A 56-year-old man was convicted and sentenced at Liverpool Local Court on 17 January 2020 for committing an act of aggravated cruelty towards his pet dog.

The man was sentenced to a 12-month community corrections order, subject to the conditions that during the term of the order he be of good behaviour and appears before the court if required. He was fined $1,000 with moiety awarded to RSPCA NSW, and banned from purchasing, acquiring or taking possession or custody of any animal for a period of five years. He was also ordered to attend Liverpool Police Station for fingerprinting.

On 18 December 2018, RSPCA inspectors attended a Green Valley home where they found a severely emaciated little dog, a white Maltese Terrier crossbreed, lying on the ground. The dog was immobile and did not react as the inspectors approached. He had a large wound on his back covered in flies and pus.

The inspectors were told that the dog had not been to a vet. The defendant and his mother said the wound had been there for a couple of weeks and they had put ‘Voltaren’ anti-inflammatory cream on it. They agreed to surrender the dog to RSPCA. The dog was transported immediately to the RSPCA Sydney Veterinary Hospital for urgent examination and treatment.

The dog was given intravenous methadone for mitigating his severe pain. He was placed on oxygen supplementation while he was being examined.

The vet’s initial assessment found the dog was emaciated (body condition score of 5/5). He was weak, unable to stand for more than a few seconds, and mentally dull. The large, severely ulcerated wound on his back was discharging pus and contained live maggots. He showed symptoms of haemorrhagic diarrhoea, a disorder characterised by vomiting and bloody diarrhoea that affects small dogs especially. His coat was matted around the ears and soaked with bloody diarrhoea around the perianal and tail region. He had a mild flea burden and most of his teeth were missing. Blood tests showed a significant increase in white bloods cells as well as severe anaemia, low blood glucose and low blood albumin, all resulting from sepsis.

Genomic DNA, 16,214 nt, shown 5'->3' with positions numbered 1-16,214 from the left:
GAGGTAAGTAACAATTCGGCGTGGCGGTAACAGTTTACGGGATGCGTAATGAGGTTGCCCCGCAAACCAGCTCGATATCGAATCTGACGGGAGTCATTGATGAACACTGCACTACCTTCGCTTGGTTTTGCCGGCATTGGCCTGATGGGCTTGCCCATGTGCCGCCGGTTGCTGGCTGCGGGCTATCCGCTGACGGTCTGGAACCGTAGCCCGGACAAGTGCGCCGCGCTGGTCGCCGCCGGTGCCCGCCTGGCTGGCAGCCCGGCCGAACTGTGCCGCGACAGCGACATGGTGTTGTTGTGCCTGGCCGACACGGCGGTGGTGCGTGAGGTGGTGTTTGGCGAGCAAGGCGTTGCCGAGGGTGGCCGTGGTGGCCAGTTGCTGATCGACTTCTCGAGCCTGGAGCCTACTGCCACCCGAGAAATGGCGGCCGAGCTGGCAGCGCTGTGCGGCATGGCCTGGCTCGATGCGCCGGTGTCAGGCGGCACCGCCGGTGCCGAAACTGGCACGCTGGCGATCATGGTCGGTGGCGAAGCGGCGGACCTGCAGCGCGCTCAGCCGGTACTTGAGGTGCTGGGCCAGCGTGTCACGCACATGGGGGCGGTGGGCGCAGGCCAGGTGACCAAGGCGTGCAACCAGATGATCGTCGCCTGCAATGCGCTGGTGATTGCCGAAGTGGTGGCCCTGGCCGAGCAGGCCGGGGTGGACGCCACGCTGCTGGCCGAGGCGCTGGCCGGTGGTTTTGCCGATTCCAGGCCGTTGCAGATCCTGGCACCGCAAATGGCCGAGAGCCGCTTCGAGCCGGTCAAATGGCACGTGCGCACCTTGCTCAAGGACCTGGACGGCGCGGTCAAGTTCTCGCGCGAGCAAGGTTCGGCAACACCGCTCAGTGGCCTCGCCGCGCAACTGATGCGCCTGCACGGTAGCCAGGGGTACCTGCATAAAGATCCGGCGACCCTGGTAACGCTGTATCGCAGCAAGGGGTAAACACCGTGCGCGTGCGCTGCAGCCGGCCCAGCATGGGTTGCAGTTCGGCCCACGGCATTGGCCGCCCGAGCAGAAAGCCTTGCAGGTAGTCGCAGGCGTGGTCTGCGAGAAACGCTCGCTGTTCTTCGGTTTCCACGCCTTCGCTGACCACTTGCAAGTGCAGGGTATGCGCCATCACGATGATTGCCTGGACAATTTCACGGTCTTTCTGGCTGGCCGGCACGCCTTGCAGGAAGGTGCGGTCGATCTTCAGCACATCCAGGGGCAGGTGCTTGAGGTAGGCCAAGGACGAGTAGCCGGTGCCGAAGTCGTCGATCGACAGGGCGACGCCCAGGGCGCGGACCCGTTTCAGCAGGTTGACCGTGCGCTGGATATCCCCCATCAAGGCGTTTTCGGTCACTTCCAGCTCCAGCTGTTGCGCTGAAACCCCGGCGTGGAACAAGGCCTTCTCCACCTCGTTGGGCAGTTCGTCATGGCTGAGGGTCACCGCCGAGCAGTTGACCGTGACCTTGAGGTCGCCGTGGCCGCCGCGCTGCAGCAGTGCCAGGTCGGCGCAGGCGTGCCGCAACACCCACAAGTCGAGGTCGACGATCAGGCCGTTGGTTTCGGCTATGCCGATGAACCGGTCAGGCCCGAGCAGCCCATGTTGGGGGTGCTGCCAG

The examining vet determined that the dog was so sick and disabled with a systemic infection that it was too cruel to keep him alive and he was humanely euthanised.

The vet determined the man failed to provide veterinary treatment for the dog’s wound which caused serious illness, disablement and systemic infection, ultimately resulting in a situation where it was too cruel for the dog to be kept alive. If the dog had been provided with veterinary treatment in timely manner, and appropriate wound treatment, he would not have become so emaciated, debilitated and systemically unwell. The defendant showed a complete lack of basic care for the old and sick little dog.

“Members of the community must seek appropriate veterinary treatment for animals that are sick, wounded and unwell. RSPCA and other animal welfare agencies offer options for financial support to those who may not be able to afford the costs. There is no excuse for allowing the health and wellbeing of an animal in your care to deteriorate to such a poor state,” said RSPCA NSW Deputy Chief Inspector Aaron Purcell.